How to Talk to Your Children About the COVID-19 Pandemic


RIAD: As Saudi Arabia enters its second month of isolation at home, children find it increasingly difficult to cope with the new normal, and parents face the difficulty of explaining the dire situation to them.
If you ask a child these days, you know that coronavirus disease (COVID-19) is a germ or insect that can make him seriously ill and prevent him from going out and going out with his friends. Sitting them down for a lengthy conversation and explaining the situation could reassure them and put things in perspective.
Dr. Samirah Al-Ghamdi is the executive director of the National Program for Development and Behavioral Disorders of the Ministry of Health and a psychiatrist and cognitive behavioral therapist for children, adolescents and adults. She shared with Arab News some tips on how to speak frankly to children about the pandemic and how to deal with stress-related changes in their behavior.
Al-Ghamdi warned parents that children are sensitive to their environment and can easily panic if they see that their parents are concerned.
“Anxiety can be transferred to the parents’ children and their surrounding environment. If parents are anxious or panicked, they must take care of themselves first. When talking to children, parents should be calm and relaxed and reassuring them by explaining all the information they need based on their age. Parents must be available to listen to a child’s questions and be honest in answering them, “he said.
Al-Ghamdi also warned against allowing children to be exposed to too much external information, particularly on television and the Internet. He advised parents to be honest and offer enough information to answer a child’s questions.
Al-Ghamdi also recommended that parents pay special attention to health and hygiene practices.
“We need to teach them how to take care of themselves,” he said.
He advised parents on what to do if a family member is separated due to a mandatory quarantine. Staying in touch regularly through phone calls and video calls gives children a sense of security and comfort. In cases where the primary caregiver is separated from a child, parents should ensure that an alternative caregiver is provided.
A child’s environment is an important factor in determining whether he or she feels free to express emotions.

Adults must work together with the child, at the same level, to achieve emotional closeness.

Khawla Al-Wahaib, Child development expert

“Children should be encouraged to communicate their feelings in a safe and supportive environment. Not all children express emotions in the same way. Sometimes participating in a creative activity, such as drawing, can make communication easier. They need to express their feelings of anger, fear or sadness and learn to deal with these feelings, “he said.
Children experiencing significant anxiety “need to learn to relax using relaxing methods such as deep breathing or muscle relaxation,” said Al-Ghamdi. “Encourage your children to express their thoughts and challenge them until a rational conclusion can be reached,” he said.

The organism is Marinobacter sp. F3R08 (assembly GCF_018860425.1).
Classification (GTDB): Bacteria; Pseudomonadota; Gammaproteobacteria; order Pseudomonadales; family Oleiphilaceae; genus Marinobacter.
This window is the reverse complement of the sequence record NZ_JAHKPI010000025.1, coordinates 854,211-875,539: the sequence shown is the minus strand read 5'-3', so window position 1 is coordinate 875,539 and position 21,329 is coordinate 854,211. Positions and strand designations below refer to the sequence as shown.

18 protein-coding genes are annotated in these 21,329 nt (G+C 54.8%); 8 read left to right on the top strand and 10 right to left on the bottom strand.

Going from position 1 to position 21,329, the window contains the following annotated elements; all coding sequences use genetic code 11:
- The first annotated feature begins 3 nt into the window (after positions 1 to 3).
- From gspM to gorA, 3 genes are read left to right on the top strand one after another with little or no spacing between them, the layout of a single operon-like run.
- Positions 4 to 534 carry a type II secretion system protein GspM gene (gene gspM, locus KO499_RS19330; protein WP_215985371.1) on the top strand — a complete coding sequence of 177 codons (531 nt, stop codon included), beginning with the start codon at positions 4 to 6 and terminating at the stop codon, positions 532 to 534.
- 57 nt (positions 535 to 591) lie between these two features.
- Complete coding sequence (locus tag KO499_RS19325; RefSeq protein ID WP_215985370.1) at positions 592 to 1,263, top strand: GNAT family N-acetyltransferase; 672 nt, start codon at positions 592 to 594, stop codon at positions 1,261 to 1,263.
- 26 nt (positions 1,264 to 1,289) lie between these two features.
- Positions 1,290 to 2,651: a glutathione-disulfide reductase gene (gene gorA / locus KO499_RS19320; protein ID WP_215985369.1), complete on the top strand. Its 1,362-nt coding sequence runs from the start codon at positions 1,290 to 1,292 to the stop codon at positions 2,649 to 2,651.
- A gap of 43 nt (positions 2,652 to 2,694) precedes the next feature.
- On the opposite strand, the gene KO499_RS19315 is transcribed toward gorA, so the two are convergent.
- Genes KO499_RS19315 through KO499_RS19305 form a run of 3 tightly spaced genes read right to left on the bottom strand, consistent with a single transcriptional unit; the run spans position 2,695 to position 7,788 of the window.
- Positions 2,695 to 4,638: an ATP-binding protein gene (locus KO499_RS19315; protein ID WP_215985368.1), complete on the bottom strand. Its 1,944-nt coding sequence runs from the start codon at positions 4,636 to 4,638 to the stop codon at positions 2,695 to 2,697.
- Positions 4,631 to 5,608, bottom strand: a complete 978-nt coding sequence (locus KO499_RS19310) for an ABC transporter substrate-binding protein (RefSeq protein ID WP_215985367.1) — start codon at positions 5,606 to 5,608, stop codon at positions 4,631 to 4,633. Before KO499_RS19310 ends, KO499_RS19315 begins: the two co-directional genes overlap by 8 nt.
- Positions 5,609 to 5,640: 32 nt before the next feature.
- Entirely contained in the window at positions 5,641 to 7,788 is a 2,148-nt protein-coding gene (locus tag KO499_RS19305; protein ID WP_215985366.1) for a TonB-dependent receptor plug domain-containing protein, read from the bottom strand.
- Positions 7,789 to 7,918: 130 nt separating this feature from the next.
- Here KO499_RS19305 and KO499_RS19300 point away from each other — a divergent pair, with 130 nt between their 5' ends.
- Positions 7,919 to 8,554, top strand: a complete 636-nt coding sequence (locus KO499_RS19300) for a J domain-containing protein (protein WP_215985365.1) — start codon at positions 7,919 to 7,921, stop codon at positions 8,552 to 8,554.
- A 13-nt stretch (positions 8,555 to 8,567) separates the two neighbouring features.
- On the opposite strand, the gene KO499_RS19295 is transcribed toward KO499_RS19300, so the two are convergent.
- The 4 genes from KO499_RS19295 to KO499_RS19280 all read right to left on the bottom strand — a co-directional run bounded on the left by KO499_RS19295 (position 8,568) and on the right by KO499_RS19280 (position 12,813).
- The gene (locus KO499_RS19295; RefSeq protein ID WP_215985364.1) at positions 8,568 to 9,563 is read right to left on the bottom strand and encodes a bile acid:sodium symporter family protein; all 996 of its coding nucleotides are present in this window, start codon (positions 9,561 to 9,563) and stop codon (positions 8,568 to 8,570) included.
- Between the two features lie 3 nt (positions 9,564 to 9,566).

In some cases, parental support alone may not be enough. Al-Ghamdi encouraged parents to seek help, when needed, from a certified professional.
Al-Ghamdi recommended maintaining a regular routine and creating new ones to help children become listless or depressed from being confined to the home.
“Encourage creativity: drawing, learning, playing and relaxing,” he said.


• Children should not be exposed to too much external information on television and the Internet.

• Parents should pay special attention to health and hygiene practices.

• Maintain a regular routine and create new ones to help children not become listless or depressed.

• When talking to children, parents should be calm and relaxed.

Khawla Al-Wahaib is a child development expert and practitioner of the HighScope approach, a research-based method that promotes learning through active and practical play that is aligned with the child’s developmental stage. She told Arab News that hands-on learning could help children adjust to the current state of affairs.
“Adults should be aware of a child’s interests, strengths and weaknesses and use them to convey a message. The younger the child, the more difficult it can be for them to understand abstract concepts, things they cannot see or touch. We need to do it. tangible for them. It is also important that we share objective information with children. It builds trust, “she said.
He recommends engaging children in activities that help them realize what the world is going through by taking them in a safe way that they can understand.
“One method would be to create an environment for role play (doctor-patient, scientist in the laboratory, television announcer, etc.) and raise issues related to that topic. Adults should work together with the child, at the same level, to achieve emotional closeness. Start with simple concepts, then gradually build on them, “he said.
He also recommends that the importance of good hygiene be emphasized through simple gestures, such as playing with stuffed animals and demonstrating proper hand washing techniques.